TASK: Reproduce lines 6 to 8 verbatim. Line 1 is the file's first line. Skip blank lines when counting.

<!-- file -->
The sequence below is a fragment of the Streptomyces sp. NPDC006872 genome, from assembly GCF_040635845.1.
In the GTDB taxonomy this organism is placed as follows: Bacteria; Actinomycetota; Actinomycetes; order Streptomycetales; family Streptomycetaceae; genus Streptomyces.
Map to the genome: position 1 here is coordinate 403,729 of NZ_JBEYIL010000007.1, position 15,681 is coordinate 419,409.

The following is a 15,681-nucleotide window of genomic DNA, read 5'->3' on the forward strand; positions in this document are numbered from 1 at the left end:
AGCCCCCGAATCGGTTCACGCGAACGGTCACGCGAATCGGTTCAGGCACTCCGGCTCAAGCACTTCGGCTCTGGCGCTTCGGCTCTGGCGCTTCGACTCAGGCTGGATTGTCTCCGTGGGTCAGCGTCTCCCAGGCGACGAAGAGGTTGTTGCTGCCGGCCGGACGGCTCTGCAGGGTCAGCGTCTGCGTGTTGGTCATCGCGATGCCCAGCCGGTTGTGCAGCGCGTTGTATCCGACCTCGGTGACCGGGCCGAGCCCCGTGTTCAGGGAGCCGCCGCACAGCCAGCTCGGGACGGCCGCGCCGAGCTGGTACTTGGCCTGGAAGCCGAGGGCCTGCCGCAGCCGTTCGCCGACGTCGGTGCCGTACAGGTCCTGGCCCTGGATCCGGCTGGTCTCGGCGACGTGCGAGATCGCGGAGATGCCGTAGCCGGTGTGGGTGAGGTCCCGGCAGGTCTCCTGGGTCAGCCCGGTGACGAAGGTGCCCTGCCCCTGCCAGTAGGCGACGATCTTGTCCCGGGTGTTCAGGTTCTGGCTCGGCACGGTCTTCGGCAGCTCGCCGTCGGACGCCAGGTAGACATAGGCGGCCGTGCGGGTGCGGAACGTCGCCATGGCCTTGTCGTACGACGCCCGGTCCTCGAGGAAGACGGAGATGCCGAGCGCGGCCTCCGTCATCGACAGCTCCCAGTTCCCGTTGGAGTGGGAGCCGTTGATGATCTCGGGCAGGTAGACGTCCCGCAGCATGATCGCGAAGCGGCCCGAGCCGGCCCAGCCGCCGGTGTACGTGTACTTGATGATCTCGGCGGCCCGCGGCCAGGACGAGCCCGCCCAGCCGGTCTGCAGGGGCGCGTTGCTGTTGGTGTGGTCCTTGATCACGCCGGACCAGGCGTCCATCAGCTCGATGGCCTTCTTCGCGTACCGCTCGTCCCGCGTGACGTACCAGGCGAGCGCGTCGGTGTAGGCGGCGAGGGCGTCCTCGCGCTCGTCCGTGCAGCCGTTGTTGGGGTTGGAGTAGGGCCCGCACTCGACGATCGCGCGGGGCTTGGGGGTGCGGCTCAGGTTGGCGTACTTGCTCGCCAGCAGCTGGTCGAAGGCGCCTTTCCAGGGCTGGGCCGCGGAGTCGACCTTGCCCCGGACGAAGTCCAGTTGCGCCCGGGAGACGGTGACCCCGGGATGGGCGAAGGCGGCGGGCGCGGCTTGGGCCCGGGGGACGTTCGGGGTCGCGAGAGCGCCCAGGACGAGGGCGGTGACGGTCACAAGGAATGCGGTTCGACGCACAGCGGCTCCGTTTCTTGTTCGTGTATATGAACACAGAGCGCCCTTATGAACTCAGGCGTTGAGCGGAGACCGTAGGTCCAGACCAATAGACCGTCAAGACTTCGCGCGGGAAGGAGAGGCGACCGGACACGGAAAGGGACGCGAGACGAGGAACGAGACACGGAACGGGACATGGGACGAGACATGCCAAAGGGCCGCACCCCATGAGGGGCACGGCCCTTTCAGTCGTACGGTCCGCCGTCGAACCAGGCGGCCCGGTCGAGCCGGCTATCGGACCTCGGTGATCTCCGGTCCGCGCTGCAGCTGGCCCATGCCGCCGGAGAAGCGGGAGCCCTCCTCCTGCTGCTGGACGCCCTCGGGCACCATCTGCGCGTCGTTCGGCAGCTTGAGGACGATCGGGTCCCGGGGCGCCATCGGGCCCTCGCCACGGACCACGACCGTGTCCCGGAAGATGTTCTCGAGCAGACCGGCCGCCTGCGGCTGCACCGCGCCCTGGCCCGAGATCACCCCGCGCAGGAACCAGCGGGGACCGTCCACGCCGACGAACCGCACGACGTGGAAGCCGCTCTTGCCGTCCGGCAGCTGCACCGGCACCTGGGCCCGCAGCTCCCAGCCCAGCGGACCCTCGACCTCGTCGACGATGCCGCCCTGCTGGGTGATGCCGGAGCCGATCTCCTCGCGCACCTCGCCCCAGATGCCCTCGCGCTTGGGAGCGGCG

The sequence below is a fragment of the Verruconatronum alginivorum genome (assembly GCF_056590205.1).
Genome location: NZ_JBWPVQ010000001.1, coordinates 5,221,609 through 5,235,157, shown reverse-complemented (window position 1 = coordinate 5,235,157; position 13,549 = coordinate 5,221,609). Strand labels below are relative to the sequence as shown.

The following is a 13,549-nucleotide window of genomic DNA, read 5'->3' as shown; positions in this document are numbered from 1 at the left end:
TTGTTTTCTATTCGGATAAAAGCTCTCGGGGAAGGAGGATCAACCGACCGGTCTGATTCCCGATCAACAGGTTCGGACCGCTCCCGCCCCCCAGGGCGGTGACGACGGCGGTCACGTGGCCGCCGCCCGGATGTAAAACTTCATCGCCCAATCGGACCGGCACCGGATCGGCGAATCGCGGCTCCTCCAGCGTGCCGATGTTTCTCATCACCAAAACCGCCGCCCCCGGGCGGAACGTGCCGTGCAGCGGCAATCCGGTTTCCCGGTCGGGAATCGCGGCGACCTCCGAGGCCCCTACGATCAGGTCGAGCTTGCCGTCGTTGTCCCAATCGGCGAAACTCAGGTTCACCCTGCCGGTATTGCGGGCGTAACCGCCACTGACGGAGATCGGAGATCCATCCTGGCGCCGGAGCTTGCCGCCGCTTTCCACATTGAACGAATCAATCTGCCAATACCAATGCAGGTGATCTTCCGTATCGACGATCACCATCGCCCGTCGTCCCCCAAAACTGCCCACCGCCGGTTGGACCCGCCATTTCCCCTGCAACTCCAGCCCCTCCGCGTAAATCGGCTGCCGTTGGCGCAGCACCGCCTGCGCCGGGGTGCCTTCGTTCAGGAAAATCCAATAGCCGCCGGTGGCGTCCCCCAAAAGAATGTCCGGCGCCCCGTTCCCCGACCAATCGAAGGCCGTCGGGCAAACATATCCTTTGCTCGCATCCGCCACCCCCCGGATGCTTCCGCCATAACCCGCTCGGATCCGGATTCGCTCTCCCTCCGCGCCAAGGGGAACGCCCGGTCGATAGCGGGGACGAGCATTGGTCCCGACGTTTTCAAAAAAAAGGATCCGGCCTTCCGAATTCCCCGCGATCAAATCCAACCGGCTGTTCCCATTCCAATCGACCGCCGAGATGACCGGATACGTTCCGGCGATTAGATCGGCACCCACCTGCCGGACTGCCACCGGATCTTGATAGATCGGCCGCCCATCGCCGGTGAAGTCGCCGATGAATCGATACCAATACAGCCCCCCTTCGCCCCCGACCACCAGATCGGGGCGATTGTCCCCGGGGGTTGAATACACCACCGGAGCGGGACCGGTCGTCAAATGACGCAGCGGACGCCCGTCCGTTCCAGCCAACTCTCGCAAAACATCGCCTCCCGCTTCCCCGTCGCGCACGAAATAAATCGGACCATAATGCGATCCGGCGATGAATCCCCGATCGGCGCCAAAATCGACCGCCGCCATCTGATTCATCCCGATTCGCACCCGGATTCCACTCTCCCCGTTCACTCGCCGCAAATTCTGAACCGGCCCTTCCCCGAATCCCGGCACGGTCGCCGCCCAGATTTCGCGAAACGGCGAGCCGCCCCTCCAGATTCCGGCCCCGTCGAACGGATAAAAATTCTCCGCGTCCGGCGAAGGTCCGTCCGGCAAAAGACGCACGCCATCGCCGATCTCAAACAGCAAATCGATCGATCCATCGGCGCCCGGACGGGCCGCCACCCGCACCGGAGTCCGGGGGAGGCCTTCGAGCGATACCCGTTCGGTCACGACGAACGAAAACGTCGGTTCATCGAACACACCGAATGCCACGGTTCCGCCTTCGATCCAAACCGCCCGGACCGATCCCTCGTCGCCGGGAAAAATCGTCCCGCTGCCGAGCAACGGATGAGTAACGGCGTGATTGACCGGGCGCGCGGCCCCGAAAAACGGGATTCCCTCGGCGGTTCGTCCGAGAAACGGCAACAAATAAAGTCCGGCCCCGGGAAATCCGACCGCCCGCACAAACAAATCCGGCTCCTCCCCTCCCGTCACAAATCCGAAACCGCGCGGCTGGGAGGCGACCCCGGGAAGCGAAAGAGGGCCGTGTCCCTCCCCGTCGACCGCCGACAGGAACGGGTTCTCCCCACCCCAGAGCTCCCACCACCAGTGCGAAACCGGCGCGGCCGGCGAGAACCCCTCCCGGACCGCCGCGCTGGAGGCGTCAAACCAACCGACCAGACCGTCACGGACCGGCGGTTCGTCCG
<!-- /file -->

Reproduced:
The sequence below is a fragment of the Verruconatronum alginivorum genome (assembly GCF_056590205.1).
Genome location: NZ_JBWPVQ010000001.1, coordinates 5,221,609 through 5,235,157, shown reverse-complemented (window position 1 = coordinate 5,235,157; position 13,549 = coordinate 5,221,609). Strand labels below are relative to the sequence as shown.

The following is a 13,549-nucleotide window of genomic DNA, read 5'->3' as shown; positions in this document are numbered from 1 at the left end: